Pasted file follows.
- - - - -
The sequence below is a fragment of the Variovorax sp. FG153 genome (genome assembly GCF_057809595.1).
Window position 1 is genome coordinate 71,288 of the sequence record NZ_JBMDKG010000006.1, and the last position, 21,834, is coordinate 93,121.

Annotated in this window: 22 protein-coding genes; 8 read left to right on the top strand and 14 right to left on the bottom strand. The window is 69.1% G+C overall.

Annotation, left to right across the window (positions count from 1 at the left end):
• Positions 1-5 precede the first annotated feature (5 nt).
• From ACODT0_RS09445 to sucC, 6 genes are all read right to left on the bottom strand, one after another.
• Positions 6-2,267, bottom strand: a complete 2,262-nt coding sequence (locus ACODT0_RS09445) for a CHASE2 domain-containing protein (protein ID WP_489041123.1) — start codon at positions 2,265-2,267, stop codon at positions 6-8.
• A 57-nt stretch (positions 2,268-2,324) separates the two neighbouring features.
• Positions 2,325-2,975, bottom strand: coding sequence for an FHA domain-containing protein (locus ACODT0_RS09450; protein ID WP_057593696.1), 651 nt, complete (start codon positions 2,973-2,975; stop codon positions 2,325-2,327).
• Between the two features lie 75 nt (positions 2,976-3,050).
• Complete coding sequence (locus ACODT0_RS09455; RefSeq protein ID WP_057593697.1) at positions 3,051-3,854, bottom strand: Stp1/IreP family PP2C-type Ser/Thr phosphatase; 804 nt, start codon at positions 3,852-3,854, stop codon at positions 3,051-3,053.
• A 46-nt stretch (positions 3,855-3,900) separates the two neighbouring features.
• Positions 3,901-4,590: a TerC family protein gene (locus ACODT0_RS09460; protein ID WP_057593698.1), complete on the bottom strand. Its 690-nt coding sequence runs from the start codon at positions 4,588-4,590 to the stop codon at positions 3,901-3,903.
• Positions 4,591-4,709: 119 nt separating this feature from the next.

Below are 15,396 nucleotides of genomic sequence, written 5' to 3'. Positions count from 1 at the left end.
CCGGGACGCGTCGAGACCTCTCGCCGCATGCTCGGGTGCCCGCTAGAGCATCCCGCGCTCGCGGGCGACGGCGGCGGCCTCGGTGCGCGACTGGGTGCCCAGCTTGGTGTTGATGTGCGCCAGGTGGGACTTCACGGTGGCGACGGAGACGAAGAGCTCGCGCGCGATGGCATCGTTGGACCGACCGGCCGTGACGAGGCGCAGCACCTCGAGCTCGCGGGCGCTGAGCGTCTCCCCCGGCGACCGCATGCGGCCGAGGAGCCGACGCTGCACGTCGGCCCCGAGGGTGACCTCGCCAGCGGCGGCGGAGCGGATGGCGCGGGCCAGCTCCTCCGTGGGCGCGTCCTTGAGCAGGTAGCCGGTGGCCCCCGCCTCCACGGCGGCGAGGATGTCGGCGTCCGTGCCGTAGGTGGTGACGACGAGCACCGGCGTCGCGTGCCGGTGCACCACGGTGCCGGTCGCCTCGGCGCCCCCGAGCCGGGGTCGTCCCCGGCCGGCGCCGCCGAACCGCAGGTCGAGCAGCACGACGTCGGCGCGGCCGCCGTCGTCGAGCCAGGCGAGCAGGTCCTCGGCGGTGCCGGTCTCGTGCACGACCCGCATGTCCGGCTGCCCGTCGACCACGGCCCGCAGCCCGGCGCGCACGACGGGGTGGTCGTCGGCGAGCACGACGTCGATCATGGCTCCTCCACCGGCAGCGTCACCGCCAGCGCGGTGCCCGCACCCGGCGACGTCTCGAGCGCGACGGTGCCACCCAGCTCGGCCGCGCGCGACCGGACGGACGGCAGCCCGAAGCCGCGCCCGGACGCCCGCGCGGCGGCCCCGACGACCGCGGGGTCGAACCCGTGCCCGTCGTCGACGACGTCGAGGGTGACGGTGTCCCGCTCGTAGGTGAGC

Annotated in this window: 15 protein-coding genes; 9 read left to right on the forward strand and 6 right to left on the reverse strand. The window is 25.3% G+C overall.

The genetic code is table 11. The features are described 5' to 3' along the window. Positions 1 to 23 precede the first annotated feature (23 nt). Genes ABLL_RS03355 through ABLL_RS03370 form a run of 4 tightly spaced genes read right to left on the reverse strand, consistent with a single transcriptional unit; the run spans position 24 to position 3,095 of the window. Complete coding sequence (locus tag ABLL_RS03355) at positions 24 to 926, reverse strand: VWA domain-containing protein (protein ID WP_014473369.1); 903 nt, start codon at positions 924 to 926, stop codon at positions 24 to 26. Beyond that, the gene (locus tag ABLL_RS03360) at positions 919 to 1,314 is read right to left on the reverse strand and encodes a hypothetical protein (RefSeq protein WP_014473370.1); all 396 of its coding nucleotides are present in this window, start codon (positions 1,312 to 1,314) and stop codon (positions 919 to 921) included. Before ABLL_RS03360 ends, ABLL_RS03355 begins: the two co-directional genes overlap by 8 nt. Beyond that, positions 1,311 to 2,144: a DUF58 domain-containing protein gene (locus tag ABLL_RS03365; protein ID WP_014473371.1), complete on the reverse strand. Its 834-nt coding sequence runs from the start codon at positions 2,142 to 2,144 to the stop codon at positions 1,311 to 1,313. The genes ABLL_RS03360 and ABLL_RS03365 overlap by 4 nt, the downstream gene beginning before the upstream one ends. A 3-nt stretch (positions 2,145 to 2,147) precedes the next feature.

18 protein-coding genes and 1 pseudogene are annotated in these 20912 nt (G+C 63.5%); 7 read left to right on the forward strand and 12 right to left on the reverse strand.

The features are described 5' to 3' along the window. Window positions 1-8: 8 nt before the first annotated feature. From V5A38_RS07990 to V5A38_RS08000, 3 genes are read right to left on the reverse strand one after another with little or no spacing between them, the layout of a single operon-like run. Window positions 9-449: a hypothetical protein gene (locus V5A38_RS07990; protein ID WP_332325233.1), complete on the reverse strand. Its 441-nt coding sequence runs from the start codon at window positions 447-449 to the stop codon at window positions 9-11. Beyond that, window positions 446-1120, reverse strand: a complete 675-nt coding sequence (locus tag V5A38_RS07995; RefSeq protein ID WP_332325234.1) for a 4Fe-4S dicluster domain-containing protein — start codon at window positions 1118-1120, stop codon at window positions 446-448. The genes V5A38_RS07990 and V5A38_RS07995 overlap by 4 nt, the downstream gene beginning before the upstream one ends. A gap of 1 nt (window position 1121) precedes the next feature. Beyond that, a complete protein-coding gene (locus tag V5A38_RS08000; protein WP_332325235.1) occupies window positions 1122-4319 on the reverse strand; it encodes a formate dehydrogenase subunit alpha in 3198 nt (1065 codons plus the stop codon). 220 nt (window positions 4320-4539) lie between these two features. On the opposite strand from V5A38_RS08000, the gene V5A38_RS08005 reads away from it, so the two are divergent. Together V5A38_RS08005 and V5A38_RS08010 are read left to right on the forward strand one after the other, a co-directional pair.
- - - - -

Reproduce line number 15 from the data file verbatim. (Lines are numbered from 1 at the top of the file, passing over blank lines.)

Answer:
Below are 15,396 nucleotides of genomic sequence, written 5' to 3'. Positions count from 1 at the left end.